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Camatic Proprietary Ltd. v. Irwin Seating Co.

United States District Court, W.D. Michigan, Southern Division

December 27, 2017

CAMATIC PROPRIETARY LIMITED and CAMATIC SEATING, INC., Plaintiffs,
v.
IRWIN SEATING COMPANY, Defendant. Camatic Irwin Camatic Irwin Camatic Irwin Camatic Irwin Camatic Irwin Camatic Irwin Camatic Irwin Camatic Irwin Camatic Irwin Camatic Irwin Camatic Irwin Camatic Irwin Camatic Irwin

          CLAIM CONSTRUCTION MEMORANDUM OPINION AND ORDER

          ROBERT J. JONKER CHIEF UNITED STATES DISTRICT JUDGE

         INTRODUCTION

         This is a patent infringement case. Camatic Proprietary Limited and Camatic Seating, Inc. (collectively, “Camatic”) allege that Irwin Seating Company (“Irwin”) is infringing Camatic's U.S. Patent No. 7, 073, 858 (“the ‘858 Patent”). Irwin denies infringement and asserts that the ‘858 Patent is invalid. Both companies work in the seating field. (ECF No. 39, PageID.1108-1109.) The patent at issue in this case relates to seating systems used in sports stadiums, among other uses. (Id.) Camatic submits one term of the ‘858 Patent for construction, and argues that plain and ordinary meaning is enough for everything else. Irwin submits fourteen terms for construction. (ECF No. 58-1.) The terms Irwin identifies for construction fall within three categories: (1) terms Irwin asserts invoke means-plus function under 35 U.S.C. § 112; (2) terms Irwin asserts call for construction beyond the plain and ordinary meaning; and (3) phrases Irwin alleges are indefinite. (Id.) The Court has heard oral argument on the parties proposed claims constructions. (ECF No. 94.) This Claims Construction Memorandum contains the Court's construction of the disputed terms.

         CLAIM CONSTRUCTION PRINCIPLES

         When the meaning of a claim's language is disputed, the court must construe the claim as a matter of law. Markman v. Westview Instruments, Inc., 52 F.3d 967, 979 (Fed. Cir. 1995) (en banc), aff'd 517 U.S. 370, 116 S.Ct. 1384 (1996). Proper claim construction begins with the language of the claims themselves. See Vitronics Corp. v. Conceptronic, Inc., 90 F.3d 1576, 1582 (Fed. Cir. 1996). “‘In construing claims, the analytical focus must begin and remain centered on the language of the claims themselves, for it is that language that the patentee chose to use to particularly point[] out and distinctly claim[] the subject matter which the patentee regards as his invention. 35 U.S.C. § 112, ¶ 2.'” Brookhill-Wilk 1, LLC v. Intuitive Surgical, Inc., 334 F.3d 1294, 1298 (Fed. Cir. 2003) (quoting Interactive Gift Express, Inc. v. Compuserve, Inc., 256 F.3d 1323, 1331 (Fed. Cir. 2001) (internal quotations omitted)). The Court must give claim terms the ordinary and customary meaning ascribed to them by “a person of ordinary skill in the art in question at the time of the invention, i.e, as of the effective filing date of the patent application.” Phillips v. AWH Corp., 415 F.3d 1303, 1313 (Fed. Cir. 2005) (en banc).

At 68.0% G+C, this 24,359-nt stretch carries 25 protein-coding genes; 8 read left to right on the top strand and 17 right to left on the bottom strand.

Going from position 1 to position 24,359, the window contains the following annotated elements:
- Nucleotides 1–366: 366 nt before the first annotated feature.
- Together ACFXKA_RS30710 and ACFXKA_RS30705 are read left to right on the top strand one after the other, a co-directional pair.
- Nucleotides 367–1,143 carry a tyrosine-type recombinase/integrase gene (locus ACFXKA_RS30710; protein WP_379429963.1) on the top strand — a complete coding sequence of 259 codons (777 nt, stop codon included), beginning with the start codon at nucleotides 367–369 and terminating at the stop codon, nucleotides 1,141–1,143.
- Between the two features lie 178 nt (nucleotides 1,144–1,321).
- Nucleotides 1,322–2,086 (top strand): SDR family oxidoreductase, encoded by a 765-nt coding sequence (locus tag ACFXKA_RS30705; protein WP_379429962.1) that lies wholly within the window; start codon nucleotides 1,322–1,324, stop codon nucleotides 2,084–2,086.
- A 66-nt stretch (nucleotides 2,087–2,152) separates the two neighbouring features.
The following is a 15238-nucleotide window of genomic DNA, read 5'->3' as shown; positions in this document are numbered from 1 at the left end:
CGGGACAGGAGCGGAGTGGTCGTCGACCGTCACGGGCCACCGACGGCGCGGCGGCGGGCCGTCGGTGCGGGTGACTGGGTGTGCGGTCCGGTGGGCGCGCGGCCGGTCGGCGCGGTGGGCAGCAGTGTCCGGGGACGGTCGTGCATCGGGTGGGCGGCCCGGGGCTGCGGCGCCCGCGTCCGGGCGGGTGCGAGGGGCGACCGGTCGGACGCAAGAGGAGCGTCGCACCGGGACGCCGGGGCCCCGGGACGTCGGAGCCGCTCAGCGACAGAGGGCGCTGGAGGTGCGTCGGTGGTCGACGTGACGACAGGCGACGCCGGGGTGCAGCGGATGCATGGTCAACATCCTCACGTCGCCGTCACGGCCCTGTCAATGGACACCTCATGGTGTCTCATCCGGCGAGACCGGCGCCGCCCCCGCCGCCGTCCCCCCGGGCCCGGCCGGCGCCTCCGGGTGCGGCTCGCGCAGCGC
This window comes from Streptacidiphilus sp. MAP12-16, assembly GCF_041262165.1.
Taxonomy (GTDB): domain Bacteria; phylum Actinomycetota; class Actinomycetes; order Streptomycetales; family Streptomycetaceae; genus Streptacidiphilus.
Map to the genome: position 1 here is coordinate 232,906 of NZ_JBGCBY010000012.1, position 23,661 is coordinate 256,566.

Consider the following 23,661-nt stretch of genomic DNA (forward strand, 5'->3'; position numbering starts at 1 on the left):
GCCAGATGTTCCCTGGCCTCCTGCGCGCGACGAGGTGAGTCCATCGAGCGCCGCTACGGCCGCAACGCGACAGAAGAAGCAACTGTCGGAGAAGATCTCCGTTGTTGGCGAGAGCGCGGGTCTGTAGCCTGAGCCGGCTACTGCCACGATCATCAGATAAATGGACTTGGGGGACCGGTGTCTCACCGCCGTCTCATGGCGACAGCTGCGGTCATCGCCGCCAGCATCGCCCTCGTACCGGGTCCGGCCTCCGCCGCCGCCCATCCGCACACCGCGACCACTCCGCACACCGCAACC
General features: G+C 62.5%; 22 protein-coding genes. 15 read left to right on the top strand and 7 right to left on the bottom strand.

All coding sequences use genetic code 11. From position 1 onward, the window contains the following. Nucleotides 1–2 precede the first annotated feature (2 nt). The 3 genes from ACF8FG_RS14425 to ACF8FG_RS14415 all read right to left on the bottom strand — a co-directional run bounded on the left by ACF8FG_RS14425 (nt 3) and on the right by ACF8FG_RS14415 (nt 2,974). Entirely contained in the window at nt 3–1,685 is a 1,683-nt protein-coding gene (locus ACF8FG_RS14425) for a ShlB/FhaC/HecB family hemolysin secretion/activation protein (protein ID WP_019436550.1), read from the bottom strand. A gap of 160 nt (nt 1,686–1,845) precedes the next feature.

When interpreting a claim as understood by a person of ordinary skill in the art, the court first examines the intrinsic evidence before it, which includes not only the claim language, but also the written description and the prosecution history of the patent. Phillips, 415 F.3d at 1319. Terms that have a plain and ordinary meaning typically do not need to be construed, as their meaning is clear from the term itself. See Finjan, Inc. v. Secure Computing Corp., 626 F.3d 1197, 1207 (Fed. Cir. 2010). A court considers the written description “because it is relevant not only to aid in the claim construction analysis, but also to determine if the presumption of ordinary and customary meaning is rebutted.” Brookhill-Wilk 1, LLC, 334 F.3d at 1298. In fact, the specification is usually “the single best guide to the meaning of a disputed term.” Vitronics, 90 F.3d at 1582. The prosecution history may also be considered to “inform the meaning of the claim language by demonstrating how the inventor understood the invention and whether the inventor limited the invention in the course of prosecution, making the claim scope narrower than it would otherwise be.” Phillips, 415 F.3d at 1317.

         A court may also consider extrinsic evidence, such as dictionaries, treatises, and expert or inventor testimony, in construing patent claims. See Id. Technical dictionaries may help a court understand “the meaning of particular terminology to those of skill in the art of the invention.” Id. at 1318. Likewise, expert testimony may be useful for explaining the technology at issue and how the particular invention works, to ensure that the court's understanding of the technical aspects of the patent is consistent with that of a person of ordinary skill in the art, or to establish that a particular claim in the patent or in prior art has a particular meaning in the pertinent field. See id.